For any military force, maintaining an advantage requires innovation and investment. It is why Canada is modernizing our Army, Navy and Air Force while putting our serving members in the Canadian Armed Forces at its core. To ensure our people have the most advanced capabilities and tools for the future, Canada is putting a greater focus on research and development, supporting innovators in industry and in government, and building a closer relationship between these two worlds.
Since 2017, when we published our fully funded 20-year defense policy “Strong, Secure, Engaged,” we have seen significant changes in the global security environment. These new challenges underscore the need to invest in defense as a matter of national security and economic vitality. “Strong, Secure, Engaged” was released at a time when the dominant forces of the current security environment were just beginning to take shape. Today, Canada faces a world defined by great power conflict, rapid military modernization by states set on upending the international rules-based order, and advances against disruptive technologies in which North American geography no longer affords the protection it once did.
While we have traditionally been able to address threats abroad before they reach our shores, our security requires reinforcement. While this new space has many unknowns, we know that multilateralism and supporting the rules-based international order is critical to our success and our safety. Since 2017, Canada has increased our support to NATO partners through Operation Reassurance — which has seen Royal Canadian Navy ships deployed in the Black Sea region, the Royal Canadian Air Force supporting air policing in Romania, and Canadian Armed Forces members leading the Enhanced Forward Presence Battlegroup in Latvia — as well as through our work leading NATO Mission Iraq and our support for the coalition.
We also know that this changing security landscape means we need to take a thorough look at how we can secure North America against the threats of today and the future. It is why Canada continues to work with our American partners on the modernization of North American Aerospace Defense Command to build continental resiliency. This critical work will ensure that Canada and the United States of America have the ability to detect, deter and respond to threats, and that the only binational command in the world can meet the challenges of the 21st century.
For many years now, the Department of National Defence has worked hard to keep defense industries informed of future investment opportunities that will continue generating jobs and improving Canada’s capacity for innovation. It is one reason that we have a forward-looking, 10-year defense investment plan that is updated every three years. This engagement with industry has become an integral part of the procurement process, providing critical insights while showing industry that we are a predicable partner.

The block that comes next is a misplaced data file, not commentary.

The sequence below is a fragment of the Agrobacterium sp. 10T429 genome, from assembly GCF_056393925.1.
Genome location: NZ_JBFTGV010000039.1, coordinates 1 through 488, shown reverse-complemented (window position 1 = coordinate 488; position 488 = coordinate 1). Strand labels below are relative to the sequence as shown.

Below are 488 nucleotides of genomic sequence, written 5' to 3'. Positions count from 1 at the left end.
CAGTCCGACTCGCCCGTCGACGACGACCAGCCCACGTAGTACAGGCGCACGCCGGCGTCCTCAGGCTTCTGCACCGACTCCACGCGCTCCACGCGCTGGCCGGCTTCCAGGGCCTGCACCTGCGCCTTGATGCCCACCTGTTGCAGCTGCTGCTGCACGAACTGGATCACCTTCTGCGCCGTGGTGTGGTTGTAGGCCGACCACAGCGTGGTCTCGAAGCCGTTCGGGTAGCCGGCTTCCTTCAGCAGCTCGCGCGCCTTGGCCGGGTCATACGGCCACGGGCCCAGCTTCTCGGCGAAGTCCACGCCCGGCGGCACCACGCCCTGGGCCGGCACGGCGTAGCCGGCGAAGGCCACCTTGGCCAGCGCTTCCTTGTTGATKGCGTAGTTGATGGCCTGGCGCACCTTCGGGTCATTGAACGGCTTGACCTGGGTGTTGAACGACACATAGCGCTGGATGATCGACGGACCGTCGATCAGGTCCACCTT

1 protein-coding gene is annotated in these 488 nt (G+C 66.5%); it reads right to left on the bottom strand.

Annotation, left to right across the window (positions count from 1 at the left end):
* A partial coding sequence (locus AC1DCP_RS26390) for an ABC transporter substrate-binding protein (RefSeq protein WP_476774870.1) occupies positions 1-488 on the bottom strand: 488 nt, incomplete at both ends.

Despite the unexpected challenges during 2020, Canada reached important milestones for key defense projects. In July 2020, the first Arctic and offshore patrol ship was delivered to the Royal Canadian Navy, followed in the fall by delivery of the first new fixed-wing search and rescue aircraft to the Royal Canadian Air Force. Construction of armored combat support vehicles for the Canadian Army began in May 2020, with the first vehicle delivered to the Armed Forces in December 2020. We also continue to invest hundreds of millions of dollars into equipping members of our armed forces.
We now see unprecedented innovation in all corners of the world, which militaries can harness to quickly understand and respond to potential threats before they cause harm. It is why new and emerging technologies in cyber and artificial intelligence are becoming an integral part of defense projects. Canada is growing its defense industry by leveraging research and development from both industry and government to achieve the best results. By working together, we can come up with innovative solutions to increase Canada’s operational effectiveness while showing that defense is forging a path to the future.
In addition to embracing innovation within defense institutions and industry, more work is needed to support our people. The Canadian Armed Forces is a diverse institution, and our equipment needs to recognize that. It is why the Gender-based Analysis Plus process looks at factors such as gender, race, religion and ethnicity so that our defense projects better meet the needs of armed forces members.
These changes help get the best out of our people, producing meaningful results. For example, changes made to the brake pedal assembly in the new armor-protected cab of the Standard Military Pattern vehicle ensure all soldiers, no matter their size, can safely operate these vehicles.
By building an agile, well-educated, flexible, diverse, combat-ready military, we will be able to deal with threats abroad to protect stability at home. This historic investment through “Strong, Secure, Engaged” allows Canada to modernize our military by putting our people at its core as we continue to step up our contribution to North American and global security. When our partners and allies call upon Canada, we will be there for them.
Harjit Sajjan is Canada’s minister of national defense.